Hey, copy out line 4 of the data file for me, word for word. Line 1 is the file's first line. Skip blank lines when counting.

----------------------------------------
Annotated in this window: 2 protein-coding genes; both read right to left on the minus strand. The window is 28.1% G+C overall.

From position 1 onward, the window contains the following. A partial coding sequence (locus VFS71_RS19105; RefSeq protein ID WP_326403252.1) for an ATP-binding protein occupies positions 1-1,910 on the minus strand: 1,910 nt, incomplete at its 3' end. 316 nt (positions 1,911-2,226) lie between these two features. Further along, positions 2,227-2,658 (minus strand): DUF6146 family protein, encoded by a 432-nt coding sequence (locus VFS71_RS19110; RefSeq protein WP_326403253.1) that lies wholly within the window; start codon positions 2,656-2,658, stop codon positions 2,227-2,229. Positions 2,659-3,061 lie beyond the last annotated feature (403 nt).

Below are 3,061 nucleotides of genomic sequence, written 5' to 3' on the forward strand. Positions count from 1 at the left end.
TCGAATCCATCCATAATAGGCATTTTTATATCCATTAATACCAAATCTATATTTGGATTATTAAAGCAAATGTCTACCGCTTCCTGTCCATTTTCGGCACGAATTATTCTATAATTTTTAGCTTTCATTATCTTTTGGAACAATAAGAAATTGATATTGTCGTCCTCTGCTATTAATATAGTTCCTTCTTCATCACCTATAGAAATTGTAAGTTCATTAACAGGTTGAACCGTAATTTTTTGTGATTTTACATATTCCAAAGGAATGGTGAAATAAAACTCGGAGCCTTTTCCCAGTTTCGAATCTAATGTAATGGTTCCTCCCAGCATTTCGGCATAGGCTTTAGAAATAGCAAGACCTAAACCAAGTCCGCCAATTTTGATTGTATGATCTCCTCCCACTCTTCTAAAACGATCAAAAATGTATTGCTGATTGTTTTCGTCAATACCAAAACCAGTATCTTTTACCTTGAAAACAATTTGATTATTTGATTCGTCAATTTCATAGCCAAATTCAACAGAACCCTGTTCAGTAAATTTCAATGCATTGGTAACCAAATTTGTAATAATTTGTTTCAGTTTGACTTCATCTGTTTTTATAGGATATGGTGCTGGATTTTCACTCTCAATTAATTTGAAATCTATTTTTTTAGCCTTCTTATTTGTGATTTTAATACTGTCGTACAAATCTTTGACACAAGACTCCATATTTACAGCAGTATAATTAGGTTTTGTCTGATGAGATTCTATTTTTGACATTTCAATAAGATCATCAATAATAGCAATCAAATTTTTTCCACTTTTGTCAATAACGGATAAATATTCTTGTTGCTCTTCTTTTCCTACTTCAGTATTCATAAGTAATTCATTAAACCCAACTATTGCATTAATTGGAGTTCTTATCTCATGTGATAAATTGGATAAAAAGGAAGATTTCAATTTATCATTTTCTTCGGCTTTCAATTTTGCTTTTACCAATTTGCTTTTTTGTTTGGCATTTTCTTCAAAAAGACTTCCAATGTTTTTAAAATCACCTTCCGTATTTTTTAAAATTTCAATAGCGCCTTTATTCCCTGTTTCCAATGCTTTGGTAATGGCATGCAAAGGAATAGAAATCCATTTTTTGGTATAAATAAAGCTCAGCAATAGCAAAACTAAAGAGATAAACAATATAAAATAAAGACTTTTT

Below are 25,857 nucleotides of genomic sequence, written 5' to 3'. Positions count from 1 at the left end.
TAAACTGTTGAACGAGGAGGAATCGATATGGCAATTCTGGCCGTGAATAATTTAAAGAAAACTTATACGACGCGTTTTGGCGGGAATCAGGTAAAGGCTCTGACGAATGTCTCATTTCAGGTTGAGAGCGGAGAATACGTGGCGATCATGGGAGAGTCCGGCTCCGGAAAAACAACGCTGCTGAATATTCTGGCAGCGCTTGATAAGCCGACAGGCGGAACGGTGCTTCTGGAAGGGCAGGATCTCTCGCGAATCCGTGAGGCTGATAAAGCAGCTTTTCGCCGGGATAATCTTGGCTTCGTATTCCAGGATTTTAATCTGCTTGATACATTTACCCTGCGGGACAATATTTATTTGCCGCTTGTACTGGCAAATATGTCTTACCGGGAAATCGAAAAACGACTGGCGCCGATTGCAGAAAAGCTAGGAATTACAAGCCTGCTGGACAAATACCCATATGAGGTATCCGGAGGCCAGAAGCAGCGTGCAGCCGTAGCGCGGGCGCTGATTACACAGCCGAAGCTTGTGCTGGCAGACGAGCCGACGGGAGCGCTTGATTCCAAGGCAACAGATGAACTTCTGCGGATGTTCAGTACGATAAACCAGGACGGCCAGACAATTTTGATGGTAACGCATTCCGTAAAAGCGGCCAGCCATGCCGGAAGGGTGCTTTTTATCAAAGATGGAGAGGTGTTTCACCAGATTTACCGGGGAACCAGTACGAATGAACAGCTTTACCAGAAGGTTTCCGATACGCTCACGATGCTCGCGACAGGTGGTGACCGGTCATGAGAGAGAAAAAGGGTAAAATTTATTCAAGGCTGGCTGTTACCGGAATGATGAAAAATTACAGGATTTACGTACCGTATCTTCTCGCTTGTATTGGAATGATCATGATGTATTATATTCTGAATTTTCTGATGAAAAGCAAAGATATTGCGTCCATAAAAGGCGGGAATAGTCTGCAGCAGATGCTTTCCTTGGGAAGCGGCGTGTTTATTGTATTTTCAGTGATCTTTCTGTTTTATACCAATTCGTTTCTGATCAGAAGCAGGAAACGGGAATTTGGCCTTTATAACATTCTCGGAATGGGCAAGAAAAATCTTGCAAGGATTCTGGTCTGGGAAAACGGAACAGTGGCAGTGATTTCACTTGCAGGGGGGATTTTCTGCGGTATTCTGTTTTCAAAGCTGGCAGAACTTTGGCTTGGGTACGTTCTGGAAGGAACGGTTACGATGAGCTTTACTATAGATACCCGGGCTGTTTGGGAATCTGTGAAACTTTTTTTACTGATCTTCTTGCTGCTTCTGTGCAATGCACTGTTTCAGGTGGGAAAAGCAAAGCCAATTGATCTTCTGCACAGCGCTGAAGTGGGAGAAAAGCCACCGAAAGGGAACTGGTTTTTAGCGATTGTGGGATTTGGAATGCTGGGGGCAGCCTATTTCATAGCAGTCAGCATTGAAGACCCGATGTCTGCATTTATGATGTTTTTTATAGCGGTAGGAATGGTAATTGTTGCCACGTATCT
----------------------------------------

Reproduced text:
TCGAATCCATCCATAATAGGCATTTTTATATCCATTAATACCAAATCTATATTTGGATTATTAAAGCAAATGTCTACCGCTTCCTGTCCATTTTCGGCACGAATTATTCTATAATTTTTAGCTTTCATTATCTTTTGGAACAATAAGAAATTGATATTGTCGTCCTCTGCTATTAATATAGTTCCTTCTTCATCACCTATAGAAATTGTAAGTTCATTAACAGGTTGAACCGTAATTTTTTGTGATTTTACATATTCCAAAGGAATGGTGAAATAAAACTCGGAGCCTTTTCCCAGTTTCGAATCTAATGTAATGGTTCCTCCCAGCATTTCGGCATAGGCTTTAGAAATAGCAAGACCTAAACCAAGTCCGCCAATTTTGATTGTATGATCTCCTCCCACTCTTCTAAAACGATCAAAAATGTATTGCTGATTGTTTTCGTCAATACCAAAACCAGTATCTTTTACCTTGAAAACAATTTGATTATTTGATTCGTCAATTTCATAGCCAAATTCAACAGAACCCTGTTCAGTAAATTTCAATGCATTGGTAACCAAATTTGTAATAATTTGTTTCAGTTTGACTTCATCTGTTTTTATAGGATATGGTGCTGGATTTTCACTCTCAATTAATTTGAAATCTATTTTTTTAGCCTTCTTATTTGTGATTTTAATACTGTCGTACAAATCTTTGACACAAGACTCCATATTTACAGCAGTATAATTAGGTTTTGTCTGATGAGATTCTATTTTTGACATTTCAATAAGATCATCAATAATAGCAATCAAATTTTTTCCACTTTTGTCAATAACGGATAAATATTCTTGTTGCTCTTCTTTTCCTACTTCAGTATTCATAAGTAATTCATTAAACCCAACTATTGCATTAATTGGAGTTCTTATCTCATGTGATAAATTGGATAAAAAGGAAGATTTCAATTTATCATTTTCTTCGGCTTTCAATTTTGCTTTTACCAATTTGCTTTTTTGTTTGGCATTTTCTTCAAAAAGACTTCCAATGTTTTTAAAATCACCTTCCGTATTTTTTAAAATTTCAATAGCGCCTTTATTCCCTGTTTCCAATGCTTTGGTAATGGCATGCAAAGGAATAGAAATCCATTTTTTGGTATAAATAAAGCTCAGCAATAGCAAAACTAAAGAGATAAACAATATAAAATAAAGACTTTTT